It's been a good week for - gnomes

Scorned, derided, belittled - suburbia's favourite garden ornament has long been left out in the cold.

But no more. The humble gnome can now stand tall, having been invited to the Chelsea Flower Show after the Royal Horticultural Society decided to end decades of resistance.

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For years, gnome-fanciers have dressed up in appropriate garb and demonstrated at the show, protesting at unfair discrimination. This year they will be celebrating instead. Gnomes will not only be welcomed at the Chelsea Flower Show, they will feature as special guests. Celebrities are being invited to decorate dozens of the colourful creatures, which will then be auctioned off for charity.

In the society's rules for Chelsea, gnomes are classified as "brightly coloured mythical creatures", part of a ban on anything too garish. In 2009, the designer Jekka McVicar managed to smuggle a gnome into her garden but avoided punishment, perhaps because it wasn't too brightly coloured. And in 1993, an antique gnome from Leicestershire named Lampy, dating from the 1840s and insured for £1 million, was allowed in. Presumably Lampy's breeding, not to mention his wallet, helped his cause.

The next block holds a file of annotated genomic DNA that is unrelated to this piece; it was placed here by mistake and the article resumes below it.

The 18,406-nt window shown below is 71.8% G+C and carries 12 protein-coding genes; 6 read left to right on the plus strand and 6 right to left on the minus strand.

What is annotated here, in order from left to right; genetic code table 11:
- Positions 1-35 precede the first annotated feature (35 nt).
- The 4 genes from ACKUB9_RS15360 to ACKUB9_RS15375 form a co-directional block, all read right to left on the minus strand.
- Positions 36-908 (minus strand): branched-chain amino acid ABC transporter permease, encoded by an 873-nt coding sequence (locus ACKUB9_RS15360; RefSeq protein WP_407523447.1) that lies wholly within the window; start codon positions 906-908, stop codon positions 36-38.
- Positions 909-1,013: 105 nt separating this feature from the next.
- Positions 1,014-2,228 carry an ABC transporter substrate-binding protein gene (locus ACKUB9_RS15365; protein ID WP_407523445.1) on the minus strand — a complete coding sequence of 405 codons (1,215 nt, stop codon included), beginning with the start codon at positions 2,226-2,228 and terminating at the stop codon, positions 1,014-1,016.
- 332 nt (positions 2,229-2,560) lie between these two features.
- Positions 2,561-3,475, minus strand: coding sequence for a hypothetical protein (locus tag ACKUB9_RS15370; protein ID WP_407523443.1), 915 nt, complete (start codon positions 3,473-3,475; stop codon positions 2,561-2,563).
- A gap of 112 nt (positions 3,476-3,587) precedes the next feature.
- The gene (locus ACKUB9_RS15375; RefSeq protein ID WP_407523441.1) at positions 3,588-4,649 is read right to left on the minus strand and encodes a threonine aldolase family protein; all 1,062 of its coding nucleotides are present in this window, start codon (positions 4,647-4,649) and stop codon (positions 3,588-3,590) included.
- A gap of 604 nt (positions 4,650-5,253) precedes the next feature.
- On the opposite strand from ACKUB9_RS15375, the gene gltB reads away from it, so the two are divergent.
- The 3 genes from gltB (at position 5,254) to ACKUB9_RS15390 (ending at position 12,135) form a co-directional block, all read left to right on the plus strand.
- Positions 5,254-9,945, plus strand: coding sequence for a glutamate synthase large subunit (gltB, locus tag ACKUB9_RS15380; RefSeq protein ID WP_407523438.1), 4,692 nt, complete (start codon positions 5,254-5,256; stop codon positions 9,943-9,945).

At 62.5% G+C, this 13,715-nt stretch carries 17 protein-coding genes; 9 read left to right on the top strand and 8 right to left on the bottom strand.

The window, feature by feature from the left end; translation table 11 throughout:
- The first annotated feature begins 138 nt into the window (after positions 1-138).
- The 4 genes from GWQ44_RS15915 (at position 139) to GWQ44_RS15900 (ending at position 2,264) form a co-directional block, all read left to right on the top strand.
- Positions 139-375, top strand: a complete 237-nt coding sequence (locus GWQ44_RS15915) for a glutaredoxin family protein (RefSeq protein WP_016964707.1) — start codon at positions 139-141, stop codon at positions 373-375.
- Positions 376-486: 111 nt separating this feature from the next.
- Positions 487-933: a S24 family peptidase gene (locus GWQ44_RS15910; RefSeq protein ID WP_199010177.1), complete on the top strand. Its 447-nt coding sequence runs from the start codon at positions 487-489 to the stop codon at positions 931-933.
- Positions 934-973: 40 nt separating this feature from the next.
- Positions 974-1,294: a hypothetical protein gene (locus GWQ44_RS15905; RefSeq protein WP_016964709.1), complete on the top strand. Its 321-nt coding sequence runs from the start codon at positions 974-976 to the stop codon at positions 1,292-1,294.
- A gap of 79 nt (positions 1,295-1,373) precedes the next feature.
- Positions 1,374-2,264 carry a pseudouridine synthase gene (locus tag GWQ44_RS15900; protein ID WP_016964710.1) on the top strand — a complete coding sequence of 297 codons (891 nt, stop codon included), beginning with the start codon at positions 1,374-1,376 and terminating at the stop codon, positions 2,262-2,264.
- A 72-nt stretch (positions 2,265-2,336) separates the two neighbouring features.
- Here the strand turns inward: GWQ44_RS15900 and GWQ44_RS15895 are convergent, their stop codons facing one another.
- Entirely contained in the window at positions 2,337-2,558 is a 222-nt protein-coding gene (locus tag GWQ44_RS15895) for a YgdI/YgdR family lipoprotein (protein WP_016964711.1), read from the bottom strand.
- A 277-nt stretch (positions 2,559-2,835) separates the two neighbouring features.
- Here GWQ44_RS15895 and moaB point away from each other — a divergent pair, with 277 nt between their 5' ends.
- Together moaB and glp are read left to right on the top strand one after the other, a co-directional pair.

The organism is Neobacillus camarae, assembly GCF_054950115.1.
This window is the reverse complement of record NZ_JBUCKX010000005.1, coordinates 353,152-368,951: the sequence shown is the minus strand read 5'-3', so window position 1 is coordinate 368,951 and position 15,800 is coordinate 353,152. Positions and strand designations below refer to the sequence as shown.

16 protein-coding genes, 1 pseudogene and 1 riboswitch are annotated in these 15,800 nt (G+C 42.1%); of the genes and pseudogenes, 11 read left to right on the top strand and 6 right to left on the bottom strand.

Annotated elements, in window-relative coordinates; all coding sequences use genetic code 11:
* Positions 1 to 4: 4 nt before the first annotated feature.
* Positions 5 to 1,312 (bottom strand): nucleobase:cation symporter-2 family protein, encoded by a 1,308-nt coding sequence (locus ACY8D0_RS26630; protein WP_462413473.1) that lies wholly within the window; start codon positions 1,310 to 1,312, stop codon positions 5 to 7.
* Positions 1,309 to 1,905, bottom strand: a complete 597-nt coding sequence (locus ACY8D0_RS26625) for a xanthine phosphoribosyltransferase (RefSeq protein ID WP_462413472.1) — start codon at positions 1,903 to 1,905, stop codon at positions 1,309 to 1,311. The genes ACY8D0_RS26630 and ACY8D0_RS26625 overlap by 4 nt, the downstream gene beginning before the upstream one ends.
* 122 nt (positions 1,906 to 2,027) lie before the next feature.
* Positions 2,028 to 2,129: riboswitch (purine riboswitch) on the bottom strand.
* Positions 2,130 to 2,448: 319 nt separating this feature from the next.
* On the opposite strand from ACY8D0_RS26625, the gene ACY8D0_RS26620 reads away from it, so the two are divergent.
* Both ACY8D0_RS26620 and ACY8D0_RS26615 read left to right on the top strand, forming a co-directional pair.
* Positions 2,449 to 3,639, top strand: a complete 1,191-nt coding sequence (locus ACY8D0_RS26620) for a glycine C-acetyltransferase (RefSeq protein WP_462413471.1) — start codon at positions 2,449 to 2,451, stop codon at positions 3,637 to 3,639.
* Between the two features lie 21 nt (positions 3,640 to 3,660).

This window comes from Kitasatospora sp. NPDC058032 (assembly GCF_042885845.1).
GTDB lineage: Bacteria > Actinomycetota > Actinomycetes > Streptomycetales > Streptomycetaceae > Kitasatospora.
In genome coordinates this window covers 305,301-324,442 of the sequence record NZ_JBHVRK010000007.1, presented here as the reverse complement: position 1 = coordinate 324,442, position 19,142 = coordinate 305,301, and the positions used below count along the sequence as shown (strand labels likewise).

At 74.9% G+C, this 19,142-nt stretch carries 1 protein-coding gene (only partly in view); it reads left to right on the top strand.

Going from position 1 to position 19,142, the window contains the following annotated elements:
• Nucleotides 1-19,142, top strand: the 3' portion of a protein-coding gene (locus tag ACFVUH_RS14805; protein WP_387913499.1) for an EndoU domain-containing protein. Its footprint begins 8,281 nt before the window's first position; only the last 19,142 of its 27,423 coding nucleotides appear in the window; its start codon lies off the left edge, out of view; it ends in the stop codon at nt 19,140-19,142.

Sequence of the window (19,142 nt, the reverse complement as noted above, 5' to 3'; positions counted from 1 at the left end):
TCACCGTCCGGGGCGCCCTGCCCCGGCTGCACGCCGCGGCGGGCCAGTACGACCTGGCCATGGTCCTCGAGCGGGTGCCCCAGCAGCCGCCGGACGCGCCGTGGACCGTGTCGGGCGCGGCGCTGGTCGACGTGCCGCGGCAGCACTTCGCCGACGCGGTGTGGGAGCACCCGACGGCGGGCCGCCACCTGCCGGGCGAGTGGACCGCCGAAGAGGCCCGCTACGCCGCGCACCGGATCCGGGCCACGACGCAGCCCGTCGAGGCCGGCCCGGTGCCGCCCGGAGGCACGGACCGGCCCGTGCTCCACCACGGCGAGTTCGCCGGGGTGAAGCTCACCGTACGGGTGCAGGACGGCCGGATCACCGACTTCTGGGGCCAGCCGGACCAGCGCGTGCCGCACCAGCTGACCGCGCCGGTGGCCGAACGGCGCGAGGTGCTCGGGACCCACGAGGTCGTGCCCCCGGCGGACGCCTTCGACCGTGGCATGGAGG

Lampy is the only survivor of what is believed to be the first gnomic invasion of Britain. Made in Germany, they were first imported by Sir Charles Isham, a believer in spiritualism and the supernatural. Gnomemania gripped the nation as the 19th century progressed, burgeoning with the growth of suburbs. Wielding wheelbarrows, brandishing axes or just quietly fishing, these little men developed a big reputation, eventually becoming the very embodiment of kitsch.

But the news from Chelsea may well signal the end of garden snobbery once and for all. Gnomes across the land can now hold their heads up high.


It's been a bad week for - space technology

In what must be the biggest reboot in the universe, the Large Hadron Collider has turned off its particle beams ahead of a two-year shutdown.

It turns out that the particle accelerator – best known for identifying a particle believed to be the Higgs Boson in late 2012 – has had technical problems since it was first switched on and has never run at full energy.

Now an unprecedented period of upgrade and repair – dubbed Long Shutdown 1 – is under way. When the LHC is back up and running in November 2014, scientists will be able to undertake the highest-energy collisions ever attempted.

Watch this space-